Colorado Committee Votes Friday on Whether to Legalize Assisted Suicide

State   |   Steven Ertelt   |   Feb 5, 2015   |   6:10PM   |   Denver, CO

A sate House legislative committee will vote Friday on a bill in Colorado that would legalize assisted suicide. A coalition of disability rights groups, faith-based organizations and the pro-life group Colorado Citizens for Life is opposed to the bill, HB 1135.

Tomorrow,  the so-called  ‘Colorado Death with Dignity Act’ (HB 1135) will be heard by the Public Health Care & Human Services Committee, which would legalize assisted suicide in Colorado.Sarah Zagorski of Colorado Citizens for Life says the bill is wrongheaded.

picassistedsuicide26“We must show true compassion to individuals suffering from depression, disability or a terminal illness rather than pressure these vulnerable individuals into ending their life and turning doctors into killers,” she said.

“Under HB 1135 the definition of terminally ill can include those with years and possibly decades left to live,” she said. “Advocates of physician assisted suicide often make the claim that lethal prescriptions will only be available for those who are terminally ill, or dying anyway.  However, the language used in the Colorado bill is broad and unenforceable.  Terminal illness is often difficult to predict, especially at the six-month range.””For example, insulin reliant diabetics who stop taking their medication could quality, even though they could live decades with treatment,” Zagoski added. “Under HB 1135, lethal medications can be prescribed to those with diagnosable mental illness and depression. Prior to obtaining a lethal prescription, it is not required that a patient receive psychological or psychiatric evaluation.  An evaluation is only needed if a doctor thinks that the patient is suffering from a psychological or psychiatric disorder or depression “that may impair his or her ability to make an informed decisions.”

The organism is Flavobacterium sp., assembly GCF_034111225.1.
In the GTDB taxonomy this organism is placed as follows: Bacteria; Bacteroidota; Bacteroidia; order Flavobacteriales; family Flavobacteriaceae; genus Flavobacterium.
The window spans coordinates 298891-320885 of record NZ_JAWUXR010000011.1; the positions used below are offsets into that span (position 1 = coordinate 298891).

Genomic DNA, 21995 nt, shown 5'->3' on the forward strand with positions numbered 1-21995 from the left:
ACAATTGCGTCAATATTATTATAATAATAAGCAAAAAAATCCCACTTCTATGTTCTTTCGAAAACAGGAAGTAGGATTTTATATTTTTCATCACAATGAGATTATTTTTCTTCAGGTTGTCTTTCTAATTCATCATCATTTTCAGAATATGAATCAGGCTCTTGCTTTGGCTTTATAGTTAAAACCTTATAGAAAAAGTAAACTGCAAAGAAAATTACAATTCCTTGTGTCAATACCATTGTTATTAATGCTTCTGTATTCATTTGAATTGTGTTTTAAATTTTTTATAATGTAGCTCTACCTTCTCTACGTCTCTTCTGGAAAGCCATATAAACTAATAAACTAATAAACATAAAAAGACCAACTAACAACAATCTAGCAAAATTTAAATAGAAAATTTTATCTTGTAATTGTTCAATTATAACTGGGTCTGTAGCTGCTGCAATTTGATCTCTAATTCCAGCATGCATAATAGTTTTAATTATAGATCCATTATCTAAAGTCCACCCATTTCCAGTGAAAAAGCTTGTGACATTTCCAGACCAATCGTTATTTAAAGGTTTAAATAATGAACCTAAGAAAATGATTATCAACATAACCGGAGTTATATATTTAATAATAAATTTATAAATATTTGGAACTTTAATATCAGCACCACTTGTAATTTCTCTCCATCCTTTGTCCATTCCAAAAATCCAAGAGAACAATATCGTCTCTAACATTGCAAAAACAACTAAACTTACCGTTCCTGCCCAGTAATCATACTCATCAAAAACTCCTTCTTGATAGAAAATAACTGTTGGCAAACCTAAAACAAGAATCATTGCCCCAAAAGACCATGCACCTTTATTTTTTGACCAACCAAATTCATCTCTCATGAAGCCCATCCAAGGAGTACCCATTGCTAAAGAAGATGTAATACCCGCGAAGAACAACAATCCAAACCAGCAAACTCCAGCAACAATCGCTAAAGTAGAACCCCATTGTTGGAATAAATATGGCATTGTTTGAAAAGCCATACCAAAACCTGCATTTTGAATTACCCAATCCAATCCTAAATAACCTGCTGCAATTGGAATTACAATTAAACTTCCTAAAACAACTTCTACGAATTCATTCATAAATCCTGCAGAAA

She continued: “Under HB 1135 a witness is needed to verify that the patient is competent to be making such a life ending decision.  The problem is, someone who could benefit financially from the patient’s death can serve as a witness nor does it ban a health care providers from encouraging or suggesting that a vulnerable patients request the lethal drugs.”

“HB 1135 does not prohibit anyone from suggesting or encouraging a patient to request to ask for lethal drugs,” she concluded. “Victims of elder abuse, those with disabilities who are seen as having a “low quality of life”, and at-risk populations tend to be either unable or unlikely to share their fears with outsiders or to reveal that they are being pressured by caregivers or family to request suicide.”

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